Greenrock says: Community's mindset makes all the difference to Green initiatives
Last month our community was confronted with changes that ultimately affected our behaviour, both short and long-term. These changes also reflected the impact that our collective willingness and changing mindsets can have.
On August 9, Government's Waste Management department announced that recyclables will be collected every other week in an effort to be more cost-effective.
In its press announcement, Waste Management stated that it found many households were not recycling and in most cases, bags containing recyclable materials were only half-full. The community response to this seemed mixed disappointment, indifference and a question of 'What does this actually mean for our Island?'.
Fast forward about a week when bus operators voted to go on strike, bringing an integral part of our public transportation system to a standstill. A widespread response to this situation was a collective outpouring of goodwill from drivers offering rides to stranded bus commuters.
Both of these situations serve as stark and contrasting reminders of how much power our mindsets, particularly when it comes to sustainable practices on the Island, can have on our collective and individual behaviours.
The bus strike action showed how our community can respond positively to a challenging situation. Our mindsets shifted, resulting in residents offering and sharing rides with others.
In the past, the concept of ride-sharing and carpooling have often met resistance or lack of interest on our Island. Those few days during the strike demonstrated it is indeed possible for Bermuda and that our behaviours can change.
With the recent recycling schedule changes, our primary concern was the seemingly lack of awareness and unwillingness by a majority to engage in this straightforward practice of separating tins and glass from regular trash.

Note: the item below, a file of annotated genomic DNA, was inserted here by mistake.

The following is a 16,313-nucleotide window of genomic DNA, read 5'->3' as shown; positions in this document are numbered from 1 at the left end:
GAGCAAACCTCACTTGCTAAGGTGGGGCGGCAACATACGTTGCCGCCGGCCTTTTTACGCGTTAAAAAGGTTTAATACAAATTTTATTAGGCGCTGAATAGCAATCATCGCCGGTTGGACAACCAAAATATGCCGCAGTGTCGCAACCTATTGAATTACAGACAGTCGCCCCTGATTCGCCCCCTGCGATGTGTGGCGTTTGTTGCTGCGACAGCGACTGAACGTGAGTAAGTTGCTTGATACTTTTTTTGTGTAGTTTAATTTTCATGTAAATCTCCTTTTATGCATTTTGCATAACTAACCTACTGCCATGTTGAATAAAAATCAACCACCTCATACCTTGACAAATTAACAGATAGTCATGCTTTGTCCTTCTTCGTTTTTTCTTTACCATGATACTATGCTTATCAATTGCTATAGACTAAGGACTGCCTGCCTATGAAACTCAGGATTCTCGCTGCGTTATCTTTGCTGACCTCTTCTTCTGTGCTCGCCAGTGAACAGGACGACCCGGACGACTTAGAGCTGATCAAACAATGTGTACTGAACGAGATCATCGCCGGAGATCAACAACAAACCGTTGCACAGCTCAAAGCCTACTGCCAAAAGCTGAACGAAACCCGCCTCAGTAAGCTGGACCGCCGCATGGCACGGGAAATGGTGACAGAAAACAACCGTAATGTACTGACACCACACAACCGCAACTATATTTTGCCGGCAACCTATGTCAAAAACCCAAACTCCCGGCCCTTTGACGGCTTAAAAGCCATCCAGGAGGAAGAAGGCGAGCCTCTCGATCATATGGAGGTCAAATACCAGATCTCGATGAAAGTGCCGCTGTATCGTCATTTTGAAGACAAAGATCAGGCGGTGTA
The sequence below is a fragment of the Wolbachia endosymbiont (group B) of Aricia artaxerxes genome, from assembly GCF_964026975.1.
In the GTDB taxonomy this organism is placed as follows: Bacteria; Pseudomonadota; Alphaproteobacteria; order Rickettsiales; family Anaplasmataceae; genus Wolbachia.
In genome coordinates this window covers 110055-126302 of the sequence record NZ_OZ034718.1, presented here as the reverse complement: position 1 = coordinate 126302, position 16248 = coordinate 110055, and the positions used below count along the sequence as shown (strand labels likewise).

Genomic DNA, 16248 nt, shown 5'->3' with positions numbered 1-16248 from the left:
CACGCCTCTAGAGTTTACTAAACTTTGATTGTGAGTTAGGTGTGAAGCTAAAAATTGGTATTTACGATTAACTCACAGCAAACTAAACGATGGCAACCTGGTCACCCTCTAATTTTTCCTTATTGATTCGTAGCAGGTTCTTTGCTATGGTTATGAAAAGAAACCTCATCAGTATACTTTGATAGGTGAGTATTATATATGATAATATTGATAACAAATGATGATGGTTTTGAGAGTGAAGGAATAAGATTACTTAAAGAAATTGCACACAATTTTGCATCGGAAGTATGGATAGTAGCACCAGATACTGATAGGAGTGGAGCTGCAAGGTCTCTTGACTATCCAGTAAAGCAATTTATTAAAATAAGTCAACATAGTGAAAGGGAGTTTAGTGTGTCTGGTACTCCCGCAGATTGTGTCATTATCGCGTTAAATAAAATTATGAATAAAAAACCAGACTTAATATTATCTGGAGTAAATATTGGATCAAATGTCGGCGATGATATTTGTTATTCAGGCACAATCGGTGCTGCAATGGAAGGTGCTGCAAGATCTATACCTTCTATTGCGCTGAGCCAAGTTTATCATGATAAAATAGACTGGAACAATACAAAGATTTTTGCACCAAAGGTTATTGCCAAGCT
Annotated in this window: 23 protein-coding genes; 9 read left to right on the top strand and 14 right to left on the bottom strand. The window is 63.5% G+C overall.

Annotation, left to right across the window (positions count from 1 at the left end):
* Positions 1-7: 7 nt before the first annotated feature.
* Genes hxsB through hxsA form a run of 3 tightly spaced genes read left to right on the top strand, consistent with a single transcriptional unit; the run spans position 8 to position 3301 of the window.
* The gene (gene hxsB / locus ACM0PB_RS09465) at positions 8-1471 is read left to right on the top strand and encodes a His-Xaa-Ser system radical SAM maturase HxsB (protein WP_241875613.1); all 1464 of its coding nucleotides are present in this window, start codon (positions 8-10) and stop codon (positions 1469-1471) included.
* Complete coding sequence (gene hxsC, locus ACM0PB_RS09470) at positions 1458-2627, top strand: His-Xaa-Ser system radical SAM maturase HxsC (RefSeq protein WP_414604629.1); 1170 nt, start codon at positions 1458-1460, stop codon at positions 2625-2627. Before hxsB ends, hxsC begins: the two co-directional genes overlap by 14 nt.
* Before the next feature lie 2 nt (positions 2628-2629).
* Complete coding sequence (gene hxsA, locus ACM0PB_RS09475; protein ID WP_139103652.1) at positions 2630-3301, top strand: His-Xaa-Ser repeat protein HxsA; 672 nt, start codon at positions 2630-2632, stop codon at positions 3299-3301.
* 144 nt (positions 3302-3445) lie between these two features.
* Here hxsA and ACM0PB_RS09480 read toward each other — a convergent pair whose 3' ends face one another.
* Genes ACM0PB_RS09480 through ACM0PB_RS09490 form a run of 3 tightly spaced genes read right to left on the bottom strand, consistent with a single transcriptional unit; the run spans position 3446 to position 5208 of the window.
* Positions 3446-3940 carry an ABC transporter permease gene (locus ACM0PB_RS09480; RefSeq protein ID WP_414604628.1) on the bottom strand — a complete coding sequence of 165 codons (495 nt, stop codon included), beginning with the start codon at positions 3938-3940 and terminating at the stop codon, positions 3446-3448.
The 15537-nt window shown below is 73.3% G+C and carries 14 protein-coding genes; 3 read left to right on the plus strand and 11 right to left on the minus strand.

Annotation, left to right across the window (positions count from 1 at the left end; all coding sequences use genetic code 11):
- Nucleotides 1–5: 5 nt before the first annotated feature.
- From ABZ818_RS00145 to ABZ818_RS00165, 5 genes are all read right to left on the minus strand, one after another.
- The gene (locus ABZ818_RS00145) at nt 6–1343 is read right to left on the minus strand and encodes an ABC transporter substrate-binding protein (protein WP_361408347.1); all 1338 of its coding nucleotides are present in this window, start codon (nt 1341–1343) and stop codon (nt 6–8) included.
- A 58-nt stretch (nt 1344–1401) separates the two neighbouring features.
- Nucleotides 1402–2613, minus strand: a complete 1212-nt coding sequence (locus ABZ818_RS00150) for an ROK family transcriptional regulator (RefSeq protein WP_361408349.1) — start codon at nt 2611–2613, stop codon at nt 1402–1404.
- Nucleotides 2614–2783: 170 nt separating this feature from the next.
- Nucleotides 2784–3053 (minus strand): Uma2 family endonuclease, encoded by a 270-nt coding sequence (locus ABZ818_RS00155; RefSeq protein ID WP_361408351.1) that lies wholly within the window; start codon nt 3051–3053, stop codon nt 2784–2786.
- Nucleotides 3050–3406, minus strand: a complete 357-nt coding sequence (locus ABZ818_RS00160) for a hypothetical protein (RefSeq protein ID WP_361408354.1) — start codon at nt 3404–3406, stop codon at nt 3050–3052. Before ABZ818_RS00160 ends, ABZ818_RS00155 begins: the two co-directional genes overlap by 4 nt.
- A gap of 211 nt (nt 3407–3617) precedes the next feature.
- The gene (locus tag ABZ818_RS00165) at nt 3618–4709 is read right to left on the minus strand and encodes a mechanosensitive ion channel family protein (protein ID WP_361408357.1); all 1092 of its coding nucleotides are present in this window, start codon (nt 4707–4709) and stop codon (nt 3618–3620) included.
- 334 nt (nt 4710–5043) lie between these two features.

We believe the overall mindset towards recycling in Bermuda one that seems to be complacent due to beliefs that it's not a worthwhile or meaningful practice can change. So can the willingness of people to adopt simple behaviours, just like our community did during the bus action.
The fundamental aspect about recycling in Bermuda is this: we can do so much more. The tin, aluminum and glass we send to the Government facility do get reused, contrary to misconceptions that these items are not truly recycled. Tin and aluminum get sent off the Island for which the Government receives a fee.
It is unfortunate that Government has scaled back the recycling collection schedule as it may result in acting as a deterrent. However, the real issue is not the collection schedule but the willingness to recycle.
In reality, it is straightforward to address residents' concerns with the schedule changes for example, a sturdy container can hold a typical home's two weeks' worth of recycling, the recycling schedule can be posted as a reminder and quick rinses of the recyclable materials will avoid any smells. Many other jurisdictions in the UK and Canada collect waste items on a rotating, twice-monthly basis a system which has proven to still be effective and efficient.
Our community needs to be reminded of the recycling process here and understand why it is important to put finite resources back in to use. Education campaigns in Bermuda do not appear to have persuaded most people to recycle; therefore, it may be that Government's only solution to addressing this issue is a more drastic one to introduce fines to those households who do not sort their recyclables, a practice already enforced in many jurisdictions.
Our guess is that recycling would catch on quite quickly and many would discover that sorting recyclables is not such a time-consuming task should fines be imposed.
Bermuda has already demonstrated how we as a community can respond and adapt to changes in challenging times. Now it's a matter of shifting that mindset to everyday behaviours, where it truly makes an impact in the long-term.